Given the strong green rally, some stocks in the fund have posted huge returns. At least seven of the fund’s 56 holdings climbed more than 1,000% in price over the past year, including FuelCell Energy. But volatility works both ways, and the ride with this fund can get bumpy. Since inception, the ETF has been more than twice as volatile as the S&P 500 as measured by standard deviation.

iShares MSCI ACWI Low Carbon Target ETF (CRBN (opens in new tab), 0.20%) Resolute green investors in search of a globally diversified fund to serve as a portfolio mainstay should consider iShares MSCI ACWI Low Carbon Target ETF.

The fund holds large and midsize U.S. and foreign stocks in all sectors. Companies with low greenhouse gas emissions relative to sales get a bigger slice of the fund’s assets. (In the traditional MSCI ACWI index, stocks are weighted by market value.) Tech, financial services and consumer-oriented stocks figure prominently; energy and utilities stocks do not. Apple, Microsoft and are top holdings. Foreign stocks make up 46% of assets.

This ETF has beaten the MSCI ACWI index in seven of the past 10 calendar years. It yields 1.46%.

Putting the E in ESG first

There are plenty of choices for mutual funds that invest in companies that score well on environmental, social and governance measures overall. But singling out funds that put the environment first narrows the field considerably.

Fidelity Select Environment and Alternative Energy Portfolio (symbol FSLEX (opens in new tab), expense ratio 0.85%), however, is worth considering. The fund offers a diversified approach to companies that are tackling climate change. It holds stocks in every sector—mostly in companies with at least one-fourth of revenue tied to one of a smorgasbord of environmentally friendly pursuits, including increasing fuel efficiency, generating renewable energy, building water infrastructure and recycling. Prospective stocks must score well on social and governance measures, too.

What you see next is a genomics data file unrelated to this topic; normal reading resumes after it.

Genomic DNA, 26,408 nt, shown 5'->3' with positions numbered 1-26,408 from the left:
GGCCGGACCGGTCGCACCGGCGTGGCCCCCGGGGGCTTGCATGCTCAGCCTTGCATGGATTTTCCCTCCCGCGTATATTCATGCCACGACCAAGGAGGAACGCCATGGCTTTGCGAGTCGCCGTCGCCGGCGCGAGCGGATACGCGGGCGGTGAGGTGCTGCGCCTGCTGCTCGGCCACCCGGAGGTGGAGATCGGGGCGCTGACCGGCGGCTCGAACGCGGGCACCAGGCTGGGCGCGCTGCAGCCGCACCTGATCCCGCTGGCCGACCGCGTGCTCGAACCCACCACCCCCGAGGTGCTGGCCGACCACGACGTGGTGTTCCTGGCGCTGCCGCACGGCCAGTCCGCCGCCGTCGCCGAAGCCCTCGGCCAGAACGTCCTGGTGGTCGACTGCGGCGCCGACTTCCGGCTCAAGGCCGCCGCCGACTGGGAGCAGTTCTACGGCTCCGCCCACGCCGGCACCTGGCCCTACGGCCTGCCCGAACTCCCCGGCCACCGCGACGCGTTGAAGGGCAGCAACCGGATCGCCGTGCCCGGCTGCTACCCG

Honeywell, an industrial conglomerate that is a top holding in the fund, works with building owners to install more energy-efficient systems. Electrical connector supplier TE Connectivity makes key components for electric vehicles. And 3M is a big supplier to solar and wind companies. “3M products go into almost every renewable energy you can think of, but you won’t see 3M’s name on the side of a wind turbine,” says manager Kevin Walenta. Tesla is the fund’s biggest holding.

The fund lagged the S&P 500 over the past three years, but with a 27.2% return, it walloped the broad-market benchmark over the past 12 months.

Nellie S. Huang
Senior Associate Editor, Kiplinger's Personal Finance

Nellie joined Kiplinger in August 2011 after a seven-year stint in Hong Kong. There, she worked for the Wall Street Journal Asia, where as lifestyle editor, she launched and edited Scene Asia, an online guide to food, wine, entertainment and the arts in Asia. Prior to that, she was an editor at Weekend Journal, the Friday lifestyle section of the Wall Street Journal Asia. Kiplinger isn't Nellie's first foray into personal finance: She has also worked at SmartMoney (rising from fact-checker to senior writer), and she was a senior editor at Money.